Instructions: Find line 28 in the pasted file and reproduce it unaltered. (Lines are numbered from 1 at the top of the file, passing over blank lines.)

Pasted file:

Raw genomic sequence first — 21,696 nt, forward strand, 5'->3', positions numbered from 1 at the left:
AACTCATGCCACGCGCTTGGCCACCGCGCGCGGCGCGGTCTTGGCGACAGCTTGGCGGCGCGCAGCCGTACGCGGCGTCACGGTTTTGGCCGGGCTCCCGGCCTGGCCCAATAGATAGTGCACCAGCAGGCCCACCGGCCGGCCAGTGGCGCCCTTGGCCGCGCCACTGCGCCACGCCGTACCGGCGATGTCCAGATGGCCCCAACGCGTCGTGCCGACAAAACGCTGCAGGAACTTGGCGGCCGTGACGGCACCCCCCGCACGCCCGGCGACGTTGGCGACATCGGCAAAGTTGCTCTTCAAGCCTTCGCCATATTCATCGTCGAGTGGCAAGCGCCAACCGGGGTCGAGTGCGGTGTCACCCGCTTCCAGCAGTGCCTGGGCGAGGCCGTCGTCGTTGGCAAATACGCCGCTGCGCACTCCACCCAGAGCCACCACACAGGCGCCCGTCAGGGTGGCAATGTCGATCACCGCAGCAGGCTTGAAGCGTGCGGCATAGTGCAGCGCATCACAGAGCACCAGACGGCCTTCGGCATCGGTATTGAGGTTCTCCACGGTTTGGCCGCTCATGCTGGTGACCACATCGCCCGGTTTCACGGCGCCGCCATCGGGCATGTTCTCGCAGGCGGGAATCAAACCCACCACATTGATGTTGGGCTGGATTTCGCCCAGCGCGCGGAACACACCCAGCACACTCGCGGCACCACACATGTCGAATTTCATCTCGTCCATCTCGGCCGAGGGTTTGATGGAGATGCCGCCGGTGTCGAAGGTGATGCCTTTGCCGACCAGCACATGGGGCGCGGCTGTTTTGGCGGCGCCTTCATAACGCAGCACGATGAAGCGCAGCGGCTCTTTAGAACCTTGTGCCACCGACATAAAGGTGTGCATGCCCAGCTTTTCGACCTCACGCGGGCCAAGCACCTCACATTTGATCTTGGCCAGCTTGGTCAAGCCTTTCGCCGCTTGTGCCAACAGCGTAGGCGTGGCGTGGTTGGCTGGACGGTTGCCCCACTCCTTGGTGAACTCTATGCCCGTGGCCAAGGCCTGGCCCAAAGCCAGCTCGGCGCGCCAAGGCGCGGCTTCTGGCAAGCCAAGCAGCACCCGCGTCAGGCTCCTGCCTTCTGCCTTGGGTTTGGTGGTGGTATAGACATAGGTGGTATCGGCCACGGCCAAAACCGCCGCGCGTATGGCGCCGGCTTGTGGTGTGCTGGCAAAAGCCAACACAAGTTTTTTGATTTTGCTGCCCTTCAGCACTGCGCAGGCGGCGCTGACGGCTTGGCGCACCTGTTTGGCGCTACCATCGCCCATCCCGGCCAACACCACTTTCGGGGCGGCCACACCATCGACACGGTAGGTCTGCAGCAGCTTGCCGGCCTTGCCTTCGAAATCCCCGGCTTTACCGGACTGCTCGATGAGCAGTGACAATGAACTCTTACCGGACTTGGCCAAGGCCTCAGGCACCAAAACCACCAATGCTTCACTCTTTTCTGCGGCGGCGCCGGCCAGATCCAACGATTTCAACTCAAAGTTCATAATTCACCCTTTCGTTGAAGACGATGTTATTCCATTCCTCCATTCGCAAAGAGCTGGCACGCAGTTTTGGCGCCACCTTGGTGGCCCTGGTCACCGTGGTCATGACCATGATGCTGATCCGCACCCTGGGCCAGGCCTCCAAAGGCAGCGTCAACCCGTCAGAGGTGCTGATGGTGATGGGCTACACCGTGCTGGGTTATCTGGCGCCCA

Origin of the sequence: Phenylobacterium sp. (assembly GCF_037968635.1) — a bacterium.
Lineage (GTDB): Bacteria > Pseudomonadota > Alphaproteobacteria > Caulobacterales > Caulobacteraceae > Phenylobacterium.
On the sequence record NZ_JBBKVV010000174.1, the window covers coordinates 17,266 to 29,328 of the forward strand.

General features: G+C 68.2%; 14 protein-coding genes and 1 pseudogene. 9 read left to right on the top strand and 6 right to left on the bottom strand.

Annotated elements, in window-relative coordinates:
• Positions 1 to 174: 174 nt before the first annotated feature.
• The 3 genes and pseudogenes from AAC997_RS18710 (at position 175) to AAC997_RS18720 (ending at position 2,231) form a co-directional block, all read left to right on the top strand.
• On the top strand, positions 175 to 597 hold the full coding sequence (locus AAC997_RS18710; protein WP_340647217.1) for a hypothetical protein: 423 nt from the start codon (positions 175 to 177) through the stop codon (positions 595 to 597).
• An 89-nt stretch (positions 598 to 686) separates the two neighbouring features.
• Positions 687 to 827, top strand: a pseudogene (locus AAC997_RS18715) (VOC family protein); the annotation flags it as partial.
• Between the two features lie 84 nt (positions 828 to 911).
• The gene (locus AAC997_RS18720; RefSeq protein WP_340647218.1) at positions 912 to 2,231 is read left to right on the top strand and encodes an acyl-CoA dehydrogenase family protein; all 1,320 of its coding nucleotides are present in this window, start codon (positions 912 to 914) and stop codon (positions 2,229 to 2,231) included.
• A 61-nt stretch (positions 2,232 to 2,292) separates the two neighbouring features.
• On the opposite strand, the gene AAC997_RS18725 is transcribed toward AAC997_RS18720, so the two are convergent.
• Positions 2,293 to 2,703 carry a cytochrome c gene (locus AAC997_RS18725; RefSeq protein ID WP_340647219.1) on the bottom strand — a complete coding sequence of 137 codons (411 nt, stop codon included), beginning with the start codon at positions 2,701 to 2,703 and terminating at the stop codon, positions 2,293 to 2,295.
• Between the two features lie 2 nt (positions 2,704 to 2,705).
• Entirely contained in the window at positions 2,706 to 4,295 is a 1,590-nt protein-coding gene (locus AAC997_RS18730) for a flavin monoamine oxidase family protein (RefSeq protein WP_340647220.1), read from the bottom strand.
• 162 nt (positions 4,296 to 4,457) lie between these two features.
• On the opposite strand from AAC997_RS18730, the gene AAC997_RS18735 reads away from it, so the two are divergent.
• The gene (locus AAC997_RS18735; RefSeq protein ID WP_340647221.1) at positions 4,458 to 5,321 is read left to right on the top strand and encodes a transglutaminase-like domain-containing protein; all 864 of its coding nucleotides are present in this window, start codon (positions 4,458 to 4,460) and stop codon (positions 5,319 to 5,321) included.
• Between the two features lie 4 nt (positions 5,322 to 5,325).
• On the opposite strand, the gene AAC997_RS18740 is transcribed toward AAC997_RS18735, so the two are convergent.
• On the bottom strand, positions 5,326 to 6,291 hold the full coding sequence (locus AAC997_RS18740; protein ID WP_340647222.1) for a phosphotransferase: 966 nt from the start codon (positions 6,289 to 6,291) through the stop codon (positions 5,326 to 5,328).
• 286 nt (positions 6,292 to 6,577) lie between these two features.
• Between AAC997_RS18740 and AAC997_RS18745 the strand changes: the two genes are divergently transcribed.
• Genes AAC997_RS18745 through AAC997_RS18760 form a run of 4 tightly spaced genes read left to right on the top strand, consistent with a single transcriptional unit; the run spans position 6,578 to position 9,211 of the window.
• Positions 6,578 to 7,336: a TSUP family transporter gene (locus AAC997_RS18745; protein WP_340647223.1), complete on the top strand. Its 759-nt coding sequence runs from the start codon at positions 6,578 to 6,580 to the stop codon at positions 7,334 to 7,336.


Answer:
• Genes AAC997_RS18745 through AAC997_RS18760 form a run of 4 tightly spaced genes read left to right on the top strand, consistent with a single transcriptional unit; the run spans position 6,578 to position 9,211 of the window.